This is why Linkr is mobile-only: a cellular phone number is required to register, verifying your identity. Plus, the app allows you to connect with your personal contacts as you begin your job search.

Most of us have fewer than a hundred contacts in our phone book — this isn’t a broad enough circle of relationships to uncover many opportunities. But Linkr breaks the wall of that first layer, allowing you to interact with your second layer of connections (the friends of your friends). For example, if you have fifty first-connections, and each of them also has fifty connections, then you could potentially have access to 2,500 contacts within Linkr. That is a lot—enough to find at least a few opportunities.

This solves the job-sourcing problem.

Now, here’s the most important part: once you’ve found a job opportunity, you’d also be able to discover who the job-poster is as well as the common friends between you both. Now you can ask your real-world friend (not your virtual “friend” on LinkedIn) to make introductions.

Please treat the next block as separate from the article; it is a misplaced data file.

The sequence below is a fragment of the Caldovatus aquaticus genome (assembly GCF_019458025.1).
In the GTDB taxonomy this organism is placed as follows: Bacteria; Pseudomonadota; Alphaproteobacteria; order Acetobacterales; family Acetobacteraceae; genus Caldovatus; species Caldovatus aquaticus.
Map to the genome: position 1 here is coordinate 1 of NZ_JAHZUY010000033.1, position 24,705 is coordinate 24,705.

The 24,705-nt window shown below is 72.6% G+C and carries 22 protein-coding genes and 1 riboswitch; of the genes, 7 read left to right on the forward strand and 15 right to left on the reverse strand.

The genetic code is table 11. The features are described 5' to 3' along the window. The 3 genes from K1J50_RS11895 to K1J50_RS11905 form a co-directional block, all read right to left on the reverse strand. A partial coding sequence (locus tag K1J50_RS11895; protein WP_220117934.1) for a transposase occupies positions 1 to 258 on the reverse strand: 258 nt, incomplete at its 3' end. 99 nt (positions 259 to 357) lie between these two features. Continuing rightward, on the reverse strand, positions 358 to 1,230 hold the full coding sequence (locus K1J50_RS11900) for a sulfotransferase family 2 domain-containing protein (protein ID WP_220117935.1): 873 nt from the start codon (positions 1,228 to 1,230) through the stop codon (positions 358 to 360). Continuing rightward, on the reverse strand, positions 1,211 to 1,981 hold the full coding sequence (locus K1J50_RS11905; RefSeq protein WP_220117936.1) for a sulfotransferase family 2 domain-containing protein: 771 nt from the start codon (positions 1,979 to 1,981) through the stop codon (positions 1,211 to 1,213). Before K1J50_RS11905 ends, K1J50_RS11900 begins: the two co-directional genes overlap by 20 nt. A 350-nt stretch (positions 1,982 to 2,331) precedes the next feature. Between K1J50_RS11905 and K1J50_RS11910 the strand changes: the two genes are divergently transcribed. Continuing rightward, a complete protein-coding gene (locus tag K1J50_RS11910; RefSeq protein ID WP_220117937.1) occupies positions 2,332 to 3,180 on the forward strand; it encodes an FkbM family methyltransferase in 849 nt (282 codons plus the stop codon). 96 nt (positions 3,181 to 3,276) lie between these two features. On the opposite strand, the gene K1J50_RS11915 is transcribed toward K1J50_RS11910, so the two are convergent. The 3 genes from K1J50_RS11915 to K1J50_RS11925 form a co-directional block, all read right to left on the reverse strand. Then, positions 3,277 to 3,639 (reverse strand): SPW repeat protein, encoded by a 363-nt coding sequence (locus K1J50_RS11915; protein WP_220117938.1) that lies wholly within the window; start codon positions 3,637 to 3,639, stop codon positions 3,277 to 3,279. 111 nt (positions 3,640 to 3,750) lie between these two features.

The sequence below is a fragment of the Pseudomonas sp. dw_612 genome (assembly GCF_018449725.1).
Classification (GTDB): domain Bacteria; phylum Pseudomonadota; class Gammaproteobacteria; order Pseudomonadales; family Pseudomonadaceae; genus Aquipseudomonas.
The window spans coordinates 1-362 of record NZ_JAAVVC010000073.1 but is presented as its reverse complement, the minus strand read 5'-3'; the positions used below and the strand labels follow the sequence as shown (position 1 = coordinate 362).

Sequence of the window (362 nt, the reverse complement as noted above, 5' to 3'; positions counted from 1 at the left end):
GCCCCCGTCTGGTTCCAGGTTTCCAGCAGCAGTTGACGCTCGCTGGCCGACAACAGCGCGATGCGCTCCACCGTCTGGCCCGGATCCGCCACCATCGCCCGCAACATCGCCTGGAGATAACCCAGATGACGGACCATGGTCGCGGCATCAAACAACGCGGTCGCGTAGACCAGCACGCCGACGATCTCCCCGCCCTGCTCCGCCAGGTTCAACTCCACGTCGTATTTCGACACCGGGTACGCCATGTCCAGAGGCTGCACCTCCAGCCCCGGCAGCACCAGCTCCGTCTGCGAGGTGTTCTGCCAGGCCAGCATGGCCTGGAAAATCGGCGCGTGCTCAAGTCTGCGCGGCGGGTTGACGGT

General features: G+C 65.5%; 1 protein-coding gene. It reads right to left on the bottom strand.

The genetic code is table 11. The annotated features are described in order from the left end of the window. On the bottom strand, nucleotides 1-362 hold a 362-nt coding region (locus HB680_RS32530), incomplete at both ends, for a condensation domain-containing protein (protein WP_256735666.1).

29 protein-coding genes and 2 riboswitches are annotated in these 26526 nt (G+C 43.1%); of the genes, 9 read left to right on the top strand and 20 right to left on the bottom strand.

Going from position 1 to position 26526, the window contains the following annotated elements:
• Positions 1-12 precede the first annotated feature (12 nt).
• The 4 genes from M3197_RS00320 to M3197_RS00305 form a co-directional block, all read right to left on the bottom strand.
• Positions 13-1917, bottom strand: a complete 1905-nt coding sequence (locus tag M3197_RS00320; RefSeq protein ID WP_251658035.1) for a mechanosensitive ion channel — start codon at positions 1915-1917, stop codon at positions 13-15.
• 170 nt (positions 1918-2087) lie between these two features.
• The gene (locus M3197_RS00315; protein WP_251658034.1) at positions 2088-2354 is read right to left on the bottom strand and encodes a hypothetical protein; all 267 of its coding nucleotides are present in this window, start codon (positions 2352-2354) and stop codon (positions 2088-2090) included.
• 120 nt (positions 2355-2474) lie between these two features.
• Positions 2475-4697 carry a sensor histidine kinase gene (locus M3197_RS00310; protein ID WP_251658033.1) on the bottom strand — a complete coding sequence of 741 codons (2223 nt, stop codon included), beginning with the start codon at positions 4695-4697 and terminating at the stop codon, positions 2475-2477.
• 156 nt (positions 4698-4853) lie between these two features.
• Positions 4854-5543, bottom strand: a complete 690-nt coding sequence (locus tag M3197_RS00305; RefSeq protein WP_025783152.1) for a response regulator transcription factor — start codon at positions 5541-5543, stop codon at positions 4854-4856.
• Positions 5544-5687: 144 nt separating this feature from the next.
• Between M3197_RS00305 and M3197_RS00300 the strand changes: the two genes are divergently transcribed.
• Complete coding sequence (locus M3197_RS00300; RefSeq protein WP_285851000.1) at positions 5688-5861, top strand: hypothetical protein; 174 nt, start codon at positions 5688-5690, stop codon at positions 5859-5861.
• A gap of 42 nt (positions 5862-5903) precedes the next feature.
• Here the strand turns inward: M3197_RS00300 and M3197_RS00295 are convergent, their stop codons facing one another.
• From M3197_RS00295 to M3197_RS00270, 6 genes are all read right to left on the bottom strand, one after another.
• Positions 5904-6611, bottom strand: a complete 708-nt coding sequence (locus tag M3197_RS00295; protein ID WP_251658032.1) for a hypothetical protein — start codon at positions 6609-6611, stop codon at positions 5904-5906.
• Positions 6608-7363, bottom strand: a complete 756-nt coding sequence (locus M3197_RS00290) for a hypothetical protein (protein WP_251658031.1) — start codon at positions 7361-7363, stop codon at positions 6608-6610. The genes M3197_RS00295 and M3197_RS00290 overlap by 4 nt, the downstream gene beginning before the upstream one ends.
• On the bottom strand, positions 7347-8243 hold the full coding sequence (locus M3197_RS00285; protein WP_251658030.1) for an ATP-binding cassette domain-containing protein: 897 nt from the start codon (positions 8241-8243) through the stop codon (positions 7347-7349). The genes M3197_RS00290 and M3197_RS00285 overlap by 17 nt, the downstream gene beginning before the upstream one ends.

This solves the efficiency problem.

You might object that LinkedIn can do the same thing—but considering how easy it is to add strangers into your network and how worthless “endorsements” are, would a recruiter even trust a LinkedIn referral?

By focusing on references from your first layer of phone book connections, your Linkr referral is much more credible than any other job-search website. Because of this contacts-based relationship, a Linkr referral is like a positive rental reference, or a job reference from a colleague or close friend.

Like any other good idea in its early stages, Linkr may present a few hiccups when you first register. Initially, your network will be sparse—or even empty—until more users sign up and more and more friends are invited—the app’s user base is growing rapidly. Nevertheless, the app will still be useful immediately since Linkr staff publish job opportunities every day.

Start tapping the power of your network today and install Linkr. Your next job could be waiting right inside your contacts list!

Follow Alex on Twitter at @AlexatLinkr, and get the latest Linkr news from their blog:blog.gotolinkr.com, download Linkr app at iOS store or Android Google Play store.



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Fridge Magazine Editor. WP Membership Plugin, Founder. "marketing is a commodity, process is priceless"